The instant action commenced in 1973, when appellants, a group of Western Airlines employees, challenged the dues payment obligation imposed by a union shop agreement. 2 The appellants contended that
they could not be required to contribute to any union costs except those incurred for collective bargaining and grievance administration activities. They urged the district court to define the scope of those activities narrowly. Such a construction would entitle them to a substantial dues rebate.
In October 1975, the union (Brotherhood of Railway, Airline and Steamship Clerks, Freight Handlers, Express and Station Employees, hereafter "BRAC") instituted a retroactive voluntary rebate program for employees who object to the use of a portion of their dues to support certain political or ideological causes not germane to collective bargaining. BRAC asserts that this rebate plan protects appellants' rights under Street and Abood with respect to union activities conceded by all to be "political" or "ideological."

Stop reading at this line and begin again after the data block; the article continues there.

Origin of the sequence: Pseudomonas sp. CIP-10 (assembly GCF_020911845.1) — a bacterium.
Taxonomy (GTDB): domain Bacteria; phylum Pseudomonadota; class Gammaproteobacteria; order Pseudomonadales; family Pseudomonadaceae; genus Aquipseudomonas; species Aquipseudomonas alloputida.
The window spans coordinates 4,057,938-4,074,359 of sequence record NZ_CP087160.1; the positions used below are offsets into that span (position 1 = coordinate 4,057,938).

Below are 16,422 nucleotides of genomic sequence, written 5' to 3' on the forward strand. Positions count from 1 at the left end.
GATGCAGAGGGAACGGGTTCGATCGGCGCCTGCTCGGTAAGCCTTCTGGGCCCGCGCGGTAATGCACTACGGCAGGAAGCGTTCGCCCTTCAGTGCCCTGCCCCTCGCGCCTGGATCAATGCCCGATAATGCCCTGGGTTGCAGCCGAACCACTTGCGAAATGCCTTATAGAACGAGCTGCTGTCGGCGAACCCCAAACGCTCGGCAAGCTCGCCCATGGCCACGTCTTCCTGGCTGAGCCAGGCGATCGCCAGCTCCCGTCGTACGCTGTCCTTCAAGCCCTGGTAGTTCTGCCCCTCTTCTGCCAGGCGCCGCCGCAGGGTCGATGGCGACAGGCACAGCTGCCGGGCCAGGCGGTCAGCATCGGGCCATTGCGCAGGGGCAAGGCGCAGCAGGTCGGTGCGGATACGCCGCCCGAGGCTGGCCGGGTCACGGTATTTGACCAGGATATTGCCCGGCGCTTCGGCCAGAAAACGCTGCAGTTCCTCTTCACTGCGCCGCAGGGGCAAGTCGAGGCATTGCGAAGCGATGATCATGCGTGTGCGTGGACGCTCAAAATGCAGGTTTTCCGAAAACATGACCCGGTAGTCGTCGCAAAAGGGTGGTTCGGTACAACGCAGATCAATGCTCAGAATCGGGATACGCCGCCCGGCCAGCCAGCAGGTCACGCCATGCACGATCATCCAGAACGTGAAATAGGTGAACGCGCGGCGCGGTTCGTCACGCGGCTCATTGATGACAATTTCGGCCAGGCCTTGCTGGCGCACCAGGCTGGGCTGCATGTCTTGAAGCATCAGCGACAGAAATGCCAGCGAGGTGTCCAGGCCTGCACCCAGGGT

Appellants contend that the plan still violates their First Amendment rights because it provides a rebate rather than an immediate dues reduction, thereby giving the union use of a portion of their dues for up to a full year. They also argue that the union kept inadequate records and could not account accurately for its expenditures.